Exemplifying the broad nature of miRNA targeting, algorithms that take into account the conservation of miRNA seed-matches within 3'UTRs predict that over 60 percent of all RefSeq annotated genes can be regulated by one or more miRNAs (11). Biochemical methods that detect miRISC occupancy on mRNAs, such as AGO2 high-throughput sequencing of RNAs isolated by crosslinking immunoprecipitation (AGO2 HITS-CLIP or AHC) (18) and differential AHC, in which AHC data from cells sufficient or deficient for a particular miRNA are compared (19), generally support these predictions, but indicate that they likely underestimate the extent of miRNA:target interactions. Including all mRNAs with 3'UTR seed-matches, regardless of conservation, expands the list of predicted miRNA targets to include over 98 percent of all RefSeq annotated genes (Figure 1A). Prediction based on sequence alone is not sufficient evidence that targeting occurs. However, it can guide biochemical analyses of miRNA binding to transcripts, as well as expression analyses that measure the context-specific functional effects of miRNAs. Comparative measurement of nascent and mature mRNA levels and quantitative proteomics showed that only 99 targets were stabilized by miR-144/451 deficiency in erythroblasts (20). AHC supported these findings by demonstrating that for most transcripts with miR-144/451-dependent AGO2 binding, there was no appreciable stabilization in miR-144/451 deficient erythroblasts. Further work will be necessary to determine the generalizability of these findings among other miRNAs in different contexts. Importantly, a single RNA can be targeted by multiple miRNAs, and each miRNA influences the expression of tens to hundreds of direct target RNAs (Figure 1B). These targets often include sets of genes that function in common biological pathways, providing opportunities for miRNAs to produce additive phenotypic effects, and to control multiple potential limiting factors in noisy or dynamic gene expression programs.
miRNAs are required for the normal behavior of almost every vertebrate cell type in which their biogenesis or function has been experimentally disabled. In this review, we focus on the regulatory mechanisms that govern CD8+ T cell fate and function within immune responses, emphasizing the roles of miRNAs in controlling or modulating these mechanisms. Additionally, we provide commentary on emergent principles of miRNA regulation.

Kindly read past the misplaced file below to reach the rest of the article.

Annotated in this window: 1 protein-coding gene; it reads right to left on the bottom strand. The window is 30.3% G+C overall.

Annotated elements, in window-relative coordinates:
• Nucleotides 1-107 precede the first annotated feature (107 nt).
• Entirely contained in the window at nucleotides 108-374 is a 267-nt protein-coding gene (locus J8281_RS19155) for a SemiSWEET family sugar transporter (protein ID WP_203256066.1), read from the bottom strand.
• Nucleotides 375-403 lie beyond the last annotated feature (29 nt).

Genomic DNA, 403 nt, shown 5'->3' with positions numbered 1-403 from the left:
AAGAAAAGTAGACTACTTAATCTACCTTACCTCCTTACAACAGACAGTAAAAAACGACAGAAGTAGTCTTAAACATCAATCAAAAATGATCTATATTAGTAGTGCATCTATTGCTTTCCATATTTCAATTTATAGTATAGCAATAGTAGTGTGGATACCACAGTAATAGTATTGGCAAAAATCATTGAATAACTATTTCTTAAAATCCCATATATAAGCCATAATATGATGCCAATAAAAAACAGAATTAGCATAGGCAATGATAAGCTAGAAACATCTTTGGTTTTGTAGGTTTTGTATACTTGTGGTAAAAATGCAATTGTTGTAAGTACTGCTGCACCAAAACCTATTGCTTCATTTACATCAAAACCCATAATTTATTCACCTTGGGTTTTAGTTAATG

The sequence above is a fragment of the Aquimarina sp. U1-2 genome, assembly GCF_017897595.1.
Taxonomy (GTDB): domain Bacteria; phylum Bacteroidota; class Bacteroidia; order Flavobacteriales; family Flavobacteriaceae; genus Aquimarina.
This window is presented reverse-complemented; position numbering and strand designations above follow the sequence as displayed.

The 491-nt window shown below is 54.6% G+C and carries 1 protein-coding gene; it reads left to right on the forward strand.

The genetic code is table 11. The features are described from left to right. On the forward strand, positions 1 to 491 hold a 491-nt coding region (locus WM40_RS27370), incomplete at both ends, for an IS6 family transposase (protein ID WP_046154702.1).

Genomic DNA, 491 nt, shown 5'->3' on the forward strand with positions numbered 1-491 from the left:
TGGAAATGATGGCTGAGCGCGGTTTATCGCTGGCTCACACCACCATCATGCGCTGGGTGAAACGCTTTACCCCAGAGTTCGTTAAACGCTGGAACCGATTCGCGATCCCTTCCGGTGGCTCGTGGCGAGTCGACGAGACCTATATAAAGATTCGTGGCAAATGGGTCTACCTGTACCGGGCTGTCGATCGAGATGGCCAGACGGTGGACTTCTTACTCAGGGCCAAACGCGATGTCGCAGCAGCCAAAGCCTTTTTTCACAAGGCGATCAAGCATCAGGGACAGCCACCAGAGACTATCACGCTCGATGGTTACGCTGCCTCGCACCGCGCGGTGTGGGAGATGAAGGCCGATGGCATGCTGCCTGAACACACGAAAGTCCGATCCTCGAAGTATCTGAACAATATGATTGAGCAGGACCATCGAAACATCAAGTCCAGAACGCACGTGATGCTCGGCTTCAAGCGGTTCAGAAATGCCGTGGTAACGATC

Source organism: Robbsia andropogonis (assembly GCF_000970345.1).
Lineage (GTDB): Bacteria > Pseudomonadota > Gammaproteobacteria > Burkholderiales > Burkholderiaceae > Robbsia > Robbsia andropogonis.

miRNA regulation of CD8+ T cell function
In response to activation by their cognate antigen, T cells adopt gene expression profiles conducive to rapid proliferation and the deployment of effector functions. While many of these changes occur at the transcriptional level, as much as 50 percent are mediated post-transcriptionally (21). miRNAs also exhibit profound changes in abundance in response to T cell activation owing at least in part to the rapid turnover of miRNA processing machinery and Argonaute proteins (22,23). miR-16, miR-142-3p, miR-150, miR-142-5p, miR-15b, and let-7f are the most abundantly expressed miRNAs in naïve CD8 T cells and all of these miRNAs are down-regulated with in vitro activation (24). Globally, the majority of miRNAs are immediately down-regulated in response to T cell activation (23). However, some, such as miR-155, are transcriptionally upregulated and increase in abundance during T cell activation (25-27).
Essential to an effective cytotoxic T cell response is the proliferation and accumulation of sufficient quantities of antigen-specific cells capable of killing infected cells and cancer. CD8+ T cells lacking miR-155 fail to appropriately expand in response to LCMV infection (28). In fact, in the absence of miR-155, there is a ten-fold reduction in antigen-specific CD8+ T cell accumulation (29) and this appears to be driven by miR-155 effects on both proliferation and survival (30). Members of the miR-17~92 cluster of miRNAs are also up-regulated in response to CD8+ T cell activation in vivo (31,32). Consistent with previous reports describing lymphoproliferative disease resulting from overexpression of the miR-17~92 cluster (33), the proliferative capacity of antigen-specific CD8+ T cells is diminished in the absence of miR-17~92 (32). miR-17~92 has been demonstrated to directly target the tumor suppressor PTEN and the pro-apoptotic protein Bim, providing at least two targets with shared functionality by which miR-17~92 may act. miR-15/16 has been shown to directly target a network of cell cycle and survival associated genes including Ccne1 and Bcl2 (34-36). Consistent with these observations, deletion of miR-15/16 results in increased proliferative capacity and survival among antigen-specific CD8+ T cells (36,37).